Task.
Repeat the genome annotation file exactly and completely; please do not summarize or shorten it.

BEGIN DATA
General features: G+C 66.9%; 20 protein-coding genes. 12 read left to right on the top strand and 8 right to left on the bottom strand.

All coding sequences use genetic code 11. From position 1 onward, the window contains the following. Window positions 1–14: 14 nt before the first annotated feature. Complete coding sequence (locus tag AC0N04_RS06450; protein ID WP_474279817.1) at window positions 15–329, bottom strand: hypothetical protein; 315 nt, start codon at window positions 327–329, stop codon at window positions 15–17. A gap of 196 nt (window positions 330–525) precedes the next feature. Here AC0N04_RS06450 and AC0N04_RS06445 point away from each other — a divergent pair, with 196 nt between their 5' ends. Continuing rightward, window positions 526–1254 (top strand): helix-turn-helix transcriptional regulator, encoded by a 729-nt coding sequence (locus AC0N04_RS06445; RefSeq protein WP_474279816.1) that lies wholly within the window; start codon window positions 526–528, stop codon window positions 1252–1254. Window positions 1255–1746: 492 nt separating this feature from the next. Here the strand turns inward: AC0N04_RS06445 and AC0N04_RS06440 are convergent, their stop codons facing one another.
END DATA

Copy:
General features: G+C 66.9%; 20 protein-coding genes. 12 read left to right on the top strand and 8 right to left on the bottom strand.

All coding sequences use genetic code 11. From position 1 onward, the window contains the following. Window positions 1–14: 14 nt before the first annotated feature. Complete coding sequence (locus tag AC0N04_RS06450; protein ID WP_474279817.1) at window positions 15–329, bottom strand: hypothetical protein; 315 nt, start codon at window positions 327–329, stop codon at window positions 15–17. A gap of 196 nt (window positions 330–525) precedes the next feature. Here AC0N04_RS06450 and AC0N04_RS06445 point away from each other — a divergent pair, with 196 nt between their 5' ends. Continuing rightward, window positions 526–1254 (top strand): helix-turn-helix transcriptional regulator, encoded by a 729-nt coding sequence (locus AC0N04_RS06445; RefSeq protein WP_474279816.1) that lies wholly within the window; start codon window positions 526–528, stop codon window positions 1252–1254. Window positions 1255–1746: 492 nt separating this feature from the next. Here the strand turns inward: AC0N04_RS06445 and AC0N04_RS06440 are convergent, their stop codons facing one another.